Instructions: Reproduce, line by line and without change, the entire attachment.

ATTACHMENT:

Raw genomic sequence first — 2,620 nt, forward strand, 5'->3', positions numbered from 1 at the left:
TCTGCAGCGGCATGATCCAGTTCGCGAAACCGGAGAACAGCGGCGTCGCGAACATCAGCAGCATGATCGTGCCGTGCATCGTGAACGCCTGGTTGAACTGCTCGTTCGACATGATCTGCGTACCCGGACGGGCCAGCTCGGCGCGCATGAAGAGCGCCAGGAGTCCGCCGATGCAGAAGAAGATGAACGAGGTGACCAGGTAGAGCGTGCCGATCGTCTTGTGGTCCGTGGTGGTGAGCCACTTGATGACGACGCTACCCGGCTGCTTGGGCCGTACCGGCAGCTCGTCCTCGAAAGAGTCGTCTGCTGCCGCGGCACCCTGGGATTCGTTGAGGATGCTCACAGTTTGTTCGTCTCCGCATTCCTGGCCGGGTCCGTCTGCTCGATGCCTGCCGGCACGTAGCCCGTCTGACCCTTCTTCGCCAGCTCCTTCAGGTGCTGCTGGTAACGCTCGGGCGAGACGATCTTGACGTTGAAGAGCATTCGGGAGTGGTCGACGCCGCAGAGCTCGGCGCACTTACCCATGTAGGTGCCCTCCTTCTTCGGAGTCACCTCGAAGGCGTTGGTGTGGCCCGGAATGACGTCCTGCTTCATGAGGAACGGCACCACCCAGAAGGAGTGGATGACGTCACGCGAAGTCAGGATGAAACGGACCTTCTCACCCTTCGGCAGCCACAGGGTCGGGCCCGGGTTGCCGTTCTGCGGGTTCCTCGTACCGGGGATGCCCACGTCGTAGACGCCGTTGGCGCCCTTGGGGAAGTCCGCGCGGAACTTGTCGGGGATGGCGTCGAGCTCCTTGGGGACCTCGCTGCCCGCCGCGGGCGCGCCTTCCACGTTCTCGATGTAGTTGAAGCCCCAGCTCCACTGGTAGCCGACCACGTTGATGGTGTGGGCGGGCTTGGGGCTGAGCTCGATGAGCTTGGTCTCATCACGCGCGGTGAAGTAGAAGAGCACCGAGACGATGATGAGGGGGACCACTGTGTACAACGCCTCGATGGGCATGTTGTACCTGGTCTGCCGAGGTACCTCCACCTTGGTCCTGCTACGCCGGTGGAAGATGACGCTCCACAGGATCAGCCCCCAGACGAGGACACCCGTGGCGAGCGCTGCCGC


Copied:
Raw genomic sequence first — 2,620 nt, forward strand, 5'->3', positions numbered from 1 at the left:
TCTGCAGCGGCATGATCCAGTTCGCGAAACCGGAGAACAGCGGCGTCGCGAACATCAGCAGCATGATCGTGCCGTGCATCGTGAACGCCTGGTTGAACTGCTCGTTCGACATGATCTGCGTACCCGGACGGGCCAGCTCGGCGCGCATGAAGAGCGCCAGGAGTCCGCCGATGCAGAAGAAGATGAACGAGGTGACCAGGTAGAGCGTGCCGATCGTCTTGTGGTCCGTGGTGGTGAGCCACTTGATGACGACGCTACCCGGCTGCTTGGGCCGTACCGGCAGCTCGTCCTCGAAAGAGTCGTCTGCTGCCGCGGCACCCTGGGATTCGTTGAGGATGCTCACAGTTTGTTCGTCTCCGCATTCCTGGCCGGGTCCGTCTGCTCGATGCCTGCCGGCACGTAGCCCGTCTGACCCTTCTTCGCCAGCTCCTTCAGGTGCTGCTGGTAACGCTCGGGCGAGACGATCTTGACGTTGAAGAGCATTCGGGAGTGGTCGACGCCGCAGAGCTCGGCGCACTTACCCATGTAGGTGCCCTCCTTCTTCGGAGTCACCTCGAAGGCGTTGGTGTGGCCCGGAATGACGTCCTGCTTCATGAGGAACGGCACCACCCAGAAGGAGTGGATGACGTCACGCGAAGTCAGGATGAAACGGACCTTCTCACCCTTCGGCAGCCACAGGGTCGGGCCCGGGTTGCCGTTCTGCGGGTTCCTCGTACCGGGGATGCCCACGTCGTAGACGCCGTTGGCGCCCTTGGGGAAGTCCGCGCGGAACTTGTCGGGGATGGCGTCGAGCTCCTTGGGGACCTCGCTGCCCGCCGCGGGCGCGCCTTCCACGTTCTCGATGTAGTTGAAGCCCCAGCTCCACTGGTAGCCGACCACGTTGATGGTGTGGGCGGGCTTGGGGCTGAGCTCGATGAGCTTGGTCTCATCACGCGCGGTGAAGTAGAAGAGCACCGAGACGATGATGAGGGGGACCACTGTGTACAACGCCTCGATGGGCATGTTGTACCTGGTCTGCCGAGGTACCTCCACCTTGGTCCTGCTACGCCGGTGGAAGATGACGCTCCACAGGATCAGCCCCCAGACGAGGACACCCGTGGCGAGCGCTGCCGC